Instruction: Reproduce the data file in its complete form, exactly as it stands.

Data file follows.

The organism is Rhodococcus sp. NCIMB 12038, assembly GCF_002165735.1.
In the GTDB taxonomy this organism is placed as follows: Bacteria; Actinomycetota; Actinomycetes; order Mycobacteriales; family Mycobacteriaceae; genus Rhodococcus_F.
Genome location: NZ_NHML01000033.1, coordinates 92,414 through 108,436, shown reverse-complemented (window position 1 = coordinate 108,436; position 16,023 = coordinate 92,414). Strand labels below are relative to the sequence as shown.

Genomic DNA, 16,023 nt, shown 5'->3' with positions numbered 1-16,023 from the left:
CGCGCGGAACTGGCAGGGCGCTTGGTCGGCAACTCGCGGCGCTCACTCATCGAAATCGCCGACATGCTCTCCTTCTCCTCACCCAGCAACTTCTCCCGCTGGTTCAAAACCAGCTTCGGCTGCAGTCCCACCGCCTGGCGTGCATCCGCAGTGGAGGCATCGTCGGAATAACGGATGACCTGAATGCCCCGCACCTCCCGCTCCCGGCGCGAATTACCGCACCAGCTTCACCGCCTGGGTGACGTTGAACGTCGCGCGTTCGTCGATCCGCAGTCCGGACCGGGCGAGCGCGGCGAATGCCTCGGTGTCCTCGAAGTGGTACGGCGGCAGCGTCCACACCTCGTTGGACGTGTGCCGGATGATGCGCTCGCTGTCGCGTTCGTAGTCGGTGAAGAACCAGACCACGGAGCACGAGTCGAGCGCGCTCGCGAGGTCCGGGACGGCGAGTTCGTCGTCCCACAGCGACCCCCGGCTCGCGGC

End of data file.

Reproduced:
The organism is Rhodococcus sp. NCIMB 12038, assembly GCF_002165735.1.
In the GTDB taxonomy this organism is placed as follows: Bacteria; Actinomycetota; Actinomycetes; order Mycobacteriales; family Mycobacteriaceae; genus Rhodococcus_F.
Genome location: NZ_NHML01000033.1, coordinates 92,414 through 108,436, shown reverse-complemented (window position 1 = coordinate 108,436; position 16,023 = coordinate 92,414). Strand labels below are relative to the sequence as shown.

Genomic DNA, 16,023 nt, shown 5'->3' with positions numbered 1-16,023 from the left:
CGCGCGGAACTGGCAGGGCGCTTGGTCGGCAACTCGCGGCGCTCACTCATCGAAATCGCCGACATGCTCTCCTTCTCCTCACCCAGCAACTTCTCCCGCTGGTTCAAAACCAGCTTCGGCTGCAGTCCCACCGCCTGGCGTGCATCCGCAGTGGAGGCATCGTCGGAATAACGGATGACCTGAATGCCCCGCACCTCCCGCTCCCGGCGCGAATTACCGCACCAGCTTCACCGCCTGGGTGACGTTGAACGTCGCGCGTTCGTCGATCCGCAGTCCGGACCGGGCGAGCGCGGCGAATGCCTCGGTGTCCTCGAAGTGGTACGGCGGCAGCGTCCACACCTCGTTGGACGTGTGCCGGATGATGCGCTCGCTGTCGCGTTCGTAGTCGGTGAAGAACCAGACCACGGAGCACGAGTCGAGCGCGCTCGCGAGGTCCGGGACGGCGAGTTCGTCGTCCCACAGCGACCCCCGGCTCGCGGC